skip to content

Refine results

Search by

Search by Algolia
Banner image


Public Transport and The Law

Disclaimer: The material in this factsheet is a general guide only. It is not legal advice. For legal advice about your own particular situation we encourage you to call the Free Legal Helpline on 1300 366 424. The legal information was correct at the time of publishing (January 2018), however may change without notice.


Ticket Inspectors and Police

When can a ticket inspector or transit police officer ask for my ID?

If you are on a public transport vehicle, platform, concourse, or other part of a public  station and a ticket inspector or security guard or police officer asks to see your ticket, student identification card, or your concession card you must show them when asked – if not, you will get a fine. It’s also  unlawful to give them a fake name or address, or a fake ID, or refuse to give these details.

Remember, if a police officer who is wearing plain clothes asks to see your ID, ask to see their official identity card.

If you don’t feel comfortable giving your details out in public, ask to go somewhere quiet or offer to write them down.

Do I need to travel with a student card to get cheaper tickets?

If you’re aged 15 or over you must  have your student ID card with you while you travel if you want to buy to a student concession price ticket.

If you get Youth Allowance from Centrelink you can apply for a Transport Concession Card on the website

What can a ticket inspector, security guard, transit police or Adelaide Metro employee ask me to do?

They can ask you to get off a public transport vehicle if they think that you have behaved in a disorderly or offensive way. You can also be banned from getting on public transport vehicle or a platform/station for a period of time, or asked to leave.

You can be told not to board or to leave public transport if you are drunk or drug affected so much that they think you might cause discomfort, offence or embarrassment to the other passengers, you are abusive or acting in a threatening way, the vehicle is full, they think that you’re not dressed properly or that your clothes might cause other people offence or are likely to get the vehicle dirty, or you haven’t paid the  appropriate fare. If you don’t leave then you can be fined.

If you’re having trouble paying a fine, call the Legal Help Line for advice on 1300 366 424.

What happens if I don’t follow an instruction?

You can get a fine for not following reasonable directions of an employee of Adelaide Metro or a transit police officer while in a public transport vehicle or a platform or station. If you’ve been told to get off a public transport vehicle because you’re behaving in a disorderly or offensive manner and you don’t get off, then a police officer or someone working for Adelaide Metro (like a security guard) is allowed to use reasonable force to get you off the vehicle. If you think that someone has used too much force call the free Legal Help Line on 1300 366 424.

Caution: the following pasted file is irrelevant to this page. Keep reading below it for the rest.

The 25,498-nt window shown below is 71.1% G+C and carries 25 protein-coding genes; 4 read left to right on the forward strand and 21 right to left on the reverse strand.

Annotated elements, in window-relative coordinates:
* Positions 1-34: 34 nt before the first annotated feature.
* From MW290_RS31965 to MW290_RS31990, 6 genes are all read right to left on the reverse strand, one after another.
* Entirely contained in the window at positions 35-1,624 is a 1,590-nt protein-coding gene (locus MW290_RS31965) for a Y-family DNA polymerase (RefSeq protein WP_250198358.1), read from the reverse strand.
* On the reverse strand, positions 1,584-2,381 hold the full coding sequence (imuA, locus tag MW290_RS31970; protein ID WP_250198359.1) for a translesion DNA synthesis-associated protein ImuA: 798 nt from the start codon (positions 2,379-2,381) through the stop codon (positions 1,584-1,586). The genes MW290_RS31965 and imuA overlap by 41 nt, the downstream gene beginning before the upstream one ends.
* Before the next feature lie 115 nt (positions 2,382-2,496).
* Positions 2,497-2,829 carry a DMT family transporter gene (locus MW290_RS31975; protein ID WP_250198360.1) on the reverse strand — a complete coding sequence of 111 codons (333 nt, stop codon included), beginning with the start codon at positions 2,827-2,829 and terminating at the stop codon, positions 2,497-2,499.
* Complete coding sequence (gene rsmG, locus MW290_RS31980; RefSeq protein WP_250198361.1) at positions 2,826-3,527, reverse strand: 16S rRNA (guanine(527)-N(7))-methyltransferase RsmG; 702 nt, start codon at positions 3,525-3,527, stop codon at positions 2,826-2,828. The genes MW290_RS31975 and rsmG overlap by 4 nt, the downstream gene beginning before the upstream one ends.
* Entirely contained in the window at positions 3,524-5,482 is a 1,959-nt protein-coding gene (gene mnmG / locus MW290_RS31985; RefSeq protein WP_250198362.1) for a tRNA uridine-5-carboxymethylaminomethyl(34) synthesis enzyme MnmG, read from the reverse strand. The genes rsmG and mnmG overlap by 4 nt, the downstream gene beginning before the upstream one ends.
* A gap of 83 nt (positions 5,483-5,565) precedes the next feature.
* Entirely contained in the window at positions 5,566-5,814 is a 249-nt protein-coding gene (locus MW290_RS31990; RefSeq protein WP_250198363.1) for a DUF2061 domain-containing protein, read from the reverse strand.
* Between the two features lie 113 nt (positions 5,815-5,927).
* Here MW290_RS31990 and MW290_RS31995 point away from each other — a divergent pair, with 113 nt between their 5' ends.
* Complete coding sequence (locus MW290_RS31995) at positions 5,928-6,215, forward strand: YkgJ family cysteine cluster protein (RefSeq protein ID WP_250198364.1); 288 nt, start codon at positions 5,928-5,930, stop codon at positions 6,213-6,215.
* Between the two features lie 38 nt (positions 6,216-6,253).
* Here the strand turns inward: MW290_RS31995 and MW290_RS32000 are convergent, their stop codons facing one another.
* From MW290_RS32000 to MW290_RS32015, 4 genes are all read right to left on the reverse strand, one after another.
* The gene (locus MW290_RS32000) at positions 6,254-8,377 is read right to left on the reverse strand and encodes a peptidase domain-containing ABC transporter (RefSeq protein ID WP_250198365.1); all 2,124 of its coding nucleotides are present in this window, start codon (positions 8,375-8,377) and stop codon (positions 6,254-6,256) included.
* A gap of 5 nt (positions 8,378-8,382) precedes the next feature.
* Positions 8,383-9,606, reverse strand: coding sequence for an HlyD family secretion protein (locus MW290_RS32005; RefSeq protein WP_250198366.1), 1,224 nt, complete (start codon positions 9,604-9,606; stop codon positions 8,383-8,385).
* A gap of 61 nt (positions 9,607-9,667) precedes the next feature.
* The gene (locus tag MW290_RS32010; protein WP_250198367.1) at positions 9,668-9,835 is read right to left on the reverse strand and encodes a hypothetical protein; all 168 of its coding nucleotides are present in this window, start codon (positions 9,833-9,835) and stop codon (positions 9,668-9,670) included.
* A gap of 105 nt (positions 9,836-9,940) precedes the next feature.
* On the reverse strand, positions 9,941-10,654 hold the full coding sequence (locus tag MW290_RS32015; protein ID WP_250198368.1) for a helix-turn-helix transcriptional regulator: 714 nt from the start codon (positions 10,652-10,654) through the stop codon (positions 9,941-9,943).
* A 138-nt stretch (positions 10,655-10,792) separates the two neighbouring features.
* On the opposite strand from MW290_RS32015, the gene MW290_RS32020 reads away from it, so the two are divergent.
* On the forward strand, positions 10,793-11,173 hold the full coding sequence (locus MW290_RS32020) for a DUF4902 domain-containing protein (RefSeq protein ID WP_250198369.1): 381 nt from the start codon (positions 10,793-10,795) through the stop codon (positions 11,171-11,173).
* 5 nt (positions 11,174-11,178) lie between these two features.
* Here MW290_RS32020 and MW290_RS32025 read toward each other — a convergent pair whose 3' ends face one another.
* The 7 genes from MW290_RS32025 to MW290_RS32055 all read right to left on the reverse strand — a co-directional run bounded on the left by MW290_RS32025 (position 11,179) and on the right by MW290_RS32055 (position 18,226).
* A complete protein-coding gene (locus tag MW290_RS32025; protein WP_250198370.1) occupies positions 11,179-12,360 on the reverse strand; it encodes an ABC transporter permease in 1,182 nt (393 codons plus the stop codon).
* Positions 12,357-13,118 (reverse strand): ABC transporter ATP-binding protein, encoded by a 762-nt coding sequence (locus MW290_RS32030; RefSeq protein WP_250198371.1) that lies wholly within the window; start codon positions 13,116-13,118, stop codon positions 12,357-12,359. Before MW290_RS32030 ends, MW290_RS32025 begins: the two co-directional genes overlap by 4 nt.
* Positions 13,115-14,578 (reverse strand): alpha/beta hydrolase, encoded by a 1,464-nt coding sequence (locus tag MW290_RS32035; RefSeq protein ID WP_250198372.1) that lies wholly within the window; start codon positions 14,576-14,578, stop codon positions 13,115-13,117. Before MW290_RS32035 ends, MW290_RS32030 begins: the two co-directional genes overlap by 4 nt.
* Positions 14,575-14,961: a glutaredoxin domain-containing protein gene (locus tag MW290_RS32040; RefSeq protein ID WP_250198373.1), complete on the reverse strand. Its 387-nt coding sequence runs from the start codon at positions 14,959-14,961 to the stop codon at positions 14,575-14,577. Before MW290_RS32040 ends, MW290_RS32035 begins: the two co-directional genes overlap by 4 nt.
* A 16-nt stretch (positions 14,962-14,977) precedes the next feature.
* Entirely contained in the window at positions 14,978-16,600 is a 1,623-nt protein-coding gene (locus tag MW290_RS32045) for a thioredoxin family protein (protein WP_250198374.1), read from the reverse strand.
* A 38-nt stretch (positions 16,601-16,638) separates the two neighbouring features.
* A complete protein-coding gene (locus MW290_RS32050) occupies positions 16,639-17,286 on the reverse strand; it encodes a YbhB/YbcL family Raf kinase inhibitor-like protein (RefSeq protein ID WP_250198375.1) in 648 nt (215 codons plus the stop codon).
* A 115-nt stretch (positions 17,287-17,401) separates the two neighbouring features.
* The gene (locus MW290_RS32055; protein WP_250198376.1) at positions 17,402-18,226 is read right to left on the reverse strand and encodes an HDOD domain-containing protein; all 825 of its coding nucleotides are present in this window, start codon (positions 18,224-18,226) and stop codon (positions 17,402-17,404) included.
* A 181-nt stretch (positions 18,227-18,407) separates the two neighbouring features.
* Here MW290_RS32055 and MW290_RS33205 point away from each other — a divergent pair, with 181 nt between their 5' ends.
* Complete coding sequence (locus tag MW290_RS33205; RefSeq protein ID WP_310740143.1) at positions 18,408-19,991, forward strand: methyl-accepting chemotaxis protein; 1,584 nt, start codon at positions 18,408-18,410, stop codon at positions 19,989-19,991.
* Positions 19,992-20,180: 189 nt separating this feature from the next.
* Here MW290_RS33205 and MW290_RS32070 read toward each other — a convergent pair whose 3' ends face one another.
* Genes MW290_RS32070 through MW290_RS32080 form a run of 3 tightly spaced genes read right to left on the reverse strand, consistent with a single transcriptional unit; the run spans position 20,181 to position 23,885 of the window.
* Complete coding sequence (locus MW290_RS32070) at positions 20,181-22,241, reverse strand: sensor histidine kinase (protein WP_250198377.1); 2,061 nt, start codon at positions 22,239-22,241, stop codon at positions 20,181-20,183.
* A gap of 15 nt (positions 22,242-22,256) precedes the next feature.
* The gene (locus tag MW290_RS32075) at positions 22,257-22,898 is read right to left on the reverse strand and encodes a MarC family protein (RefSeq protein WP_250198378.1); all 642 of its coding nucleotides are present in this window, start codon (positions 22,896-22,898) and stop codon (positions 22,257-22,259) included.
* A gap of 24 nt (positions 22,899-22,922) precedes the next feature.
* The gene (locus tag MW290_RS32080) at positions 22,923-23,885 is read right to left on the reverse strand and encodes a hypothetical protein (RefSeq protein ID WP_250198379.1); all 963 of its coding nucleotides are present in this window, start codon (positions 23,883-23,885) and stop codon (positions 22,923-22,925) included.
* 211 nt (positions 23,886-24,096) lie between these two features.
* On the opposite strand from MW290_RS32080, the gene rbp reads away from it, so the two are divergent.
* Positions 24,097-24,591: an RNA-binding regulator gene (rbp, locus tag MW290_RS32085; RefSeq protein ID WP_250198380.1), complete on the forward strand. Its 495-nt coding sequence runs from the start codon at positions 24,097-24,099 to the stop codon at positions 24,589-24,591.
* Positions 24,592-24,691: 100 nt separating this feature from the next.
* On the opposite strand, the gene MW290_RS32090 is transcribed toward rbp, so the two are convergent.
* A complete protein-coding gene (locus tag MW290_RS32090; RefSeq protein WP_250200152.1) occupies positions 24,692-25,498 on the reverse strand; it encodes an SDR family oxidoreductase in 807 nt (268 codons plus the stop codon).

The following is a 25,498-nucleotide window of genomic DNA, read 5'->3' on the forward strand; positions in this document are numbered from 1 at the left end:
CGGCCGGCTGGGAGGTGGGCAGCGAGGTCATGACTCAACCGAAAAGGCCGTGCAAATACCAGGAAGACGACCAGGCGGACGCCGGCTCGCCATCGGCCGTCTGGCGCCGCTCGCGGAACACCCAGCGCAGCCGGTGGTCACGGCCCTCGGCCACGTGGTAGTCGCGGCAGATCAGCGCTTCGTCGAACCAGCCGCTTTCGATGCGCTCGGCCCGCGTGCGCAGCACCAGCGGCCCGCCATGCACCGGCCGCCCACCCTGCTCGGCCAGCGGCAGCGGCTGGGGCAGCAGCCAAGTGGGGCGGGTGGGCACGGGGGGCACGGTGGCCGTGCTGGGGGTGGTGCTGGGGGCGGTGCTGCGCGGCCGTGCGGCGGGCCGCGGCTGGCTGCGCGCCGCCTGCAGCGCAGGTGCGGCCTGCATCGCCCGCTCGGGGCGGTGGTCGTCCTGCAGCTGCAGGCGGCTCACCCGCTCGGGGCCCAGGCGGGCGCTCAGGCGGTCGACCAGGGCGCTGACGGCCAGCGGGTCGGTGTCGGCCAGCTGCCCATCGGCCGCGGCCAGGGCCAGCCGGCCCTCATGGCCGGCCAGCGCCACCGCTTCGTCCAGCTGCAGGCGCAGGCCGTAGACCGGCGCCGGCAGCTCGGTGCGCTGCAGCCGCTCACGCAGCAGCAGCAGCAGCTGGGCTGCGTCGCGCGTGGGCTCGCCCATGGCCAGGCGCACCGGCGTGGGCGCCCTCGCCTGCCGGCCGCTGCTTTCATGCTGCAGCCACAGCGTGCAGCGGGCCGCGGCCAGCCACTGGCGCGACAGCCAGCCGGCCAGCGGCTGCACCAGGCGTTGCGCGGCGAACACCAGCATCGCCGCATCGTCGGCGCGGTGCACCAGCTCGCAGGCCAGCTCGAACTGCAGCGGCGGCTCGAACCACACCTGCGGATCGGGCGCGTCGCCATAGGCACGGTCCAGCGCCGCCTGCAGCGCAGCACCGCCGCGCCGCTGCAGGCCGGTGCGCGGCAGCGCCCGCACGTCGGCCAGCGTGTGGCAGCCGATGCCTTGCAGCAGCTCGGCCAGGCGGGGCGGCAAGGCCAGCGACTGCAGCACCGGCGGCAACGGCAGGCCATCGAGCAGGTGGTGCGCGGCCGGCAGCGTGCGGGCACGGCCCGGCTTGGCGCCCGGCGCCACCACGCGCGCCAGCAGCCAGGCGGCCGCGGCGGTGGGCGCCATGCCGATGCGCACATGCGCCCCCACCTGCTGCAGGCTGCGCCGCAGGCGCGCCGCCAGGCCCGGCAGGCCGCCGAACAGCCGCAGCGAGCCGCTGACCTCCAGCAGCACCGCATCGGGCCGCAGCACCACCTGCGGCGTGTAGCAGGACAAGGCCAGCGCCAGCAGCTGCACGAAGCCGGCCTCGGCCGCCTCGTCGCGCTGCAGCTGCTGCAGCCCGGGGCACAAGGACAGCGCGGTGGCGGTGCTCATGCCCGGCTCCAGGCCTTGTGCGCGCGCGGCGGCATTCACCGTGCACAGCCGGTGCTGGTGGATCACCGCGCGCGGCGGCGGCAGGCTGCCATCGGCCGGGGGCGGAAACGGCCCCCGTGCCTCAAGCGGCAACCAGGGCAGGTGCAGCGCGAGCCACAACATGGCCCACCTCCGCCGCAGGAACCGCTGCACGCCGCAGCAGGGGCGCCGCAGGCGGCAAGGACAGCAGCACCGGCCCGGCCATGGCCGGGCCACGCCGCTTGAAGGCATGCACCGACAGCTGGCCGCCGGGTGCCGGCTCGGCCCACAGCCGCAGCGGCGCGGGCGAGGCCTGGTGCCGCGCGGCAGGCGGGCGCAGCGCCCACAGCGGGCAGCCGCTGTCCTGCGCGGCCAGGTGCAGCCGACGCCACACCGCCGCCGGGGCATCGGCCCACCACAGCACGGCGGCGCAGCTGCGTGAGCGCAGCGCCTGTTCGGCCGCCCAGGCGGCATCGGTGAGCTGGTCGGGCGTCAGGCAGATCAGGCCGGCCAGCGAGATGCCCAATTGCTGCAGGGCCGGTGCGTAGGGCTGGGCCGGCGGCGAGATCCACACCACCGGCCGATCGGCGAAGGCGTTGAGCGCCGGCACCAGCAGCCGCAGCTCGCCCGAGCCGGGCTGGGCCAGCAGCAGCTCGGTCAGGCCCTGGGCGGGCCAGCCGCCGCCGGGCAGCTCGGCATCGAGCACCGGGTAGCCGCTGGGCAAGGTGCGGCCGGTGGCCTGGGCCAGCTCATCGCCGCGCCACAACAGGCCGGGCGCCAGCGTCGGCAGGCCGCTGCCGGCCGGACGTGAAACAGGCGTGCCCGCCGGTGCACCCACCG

Behaviour on public transport

What can I can get fined for?

There are many things you can get fined for doing on public transport. Here are just a few: behaving in a way that is considered disorderly or offensive (this could be swearing, using loud voices, playing loud music, play fighting etc.), riding between carriages, drinking alcohol or having alcohol in an open container while on public transport, eating food or drinking on public transport unless you are stopping it from spilling, letting a part of your body or any other object stick out of a window or door, standing on a seat or putting your feet on a seat or placing a foot against a seat, getting on or off a public transport vehicle while it is moving, stopping or deterring another person from siting on an empty seat, littering, and many other things.

Can I get fined for mucking about at a station or bus stop, even if I’m not actually on the train or bus yet?

Yes. You can get fined or get in more serious trouble with police for behaving in certain ways while you’re at a station or waiting for public transport. Here are some things that you can get in trouble for: damaging or defacing (e.g. tagging) a public transport vehicle or any structure, equipment, sign or notice that has to do with a public transport service, riding a bicycle,scooter, skateboard, roller-blades (or similar) on a public transport station or platform (without the permission of the driver), throwing or placing objects that might stop or interfere with public transport vehicles, or mucking about with any structure, equipment, sign or notice that is designed to help keep the operation of public transport  services safe. If you have to go to court and you are convicted of doing any of these things, you might have to pay compensation for any damage that you have caused.


Transit Barring Orders

What can I do if I’ve been given a Barring Order?

A ‘barring order’ means you’re not allowed to use public transport or be around public transport stations for a certain period of time. If you receive a barring order get legal advice so you can understand what you are specifically allowed or not allowed to do. It’s an offence to disobey a barring order.

Call the free Legal Help Line 1300 266 424 to check your rights



The Legal Services Commission gratefully acknowledges the assistance of the National Children’s and Youth Legal Centre in allowing the Legal Services Commission of South Australia to use and adapt existing content.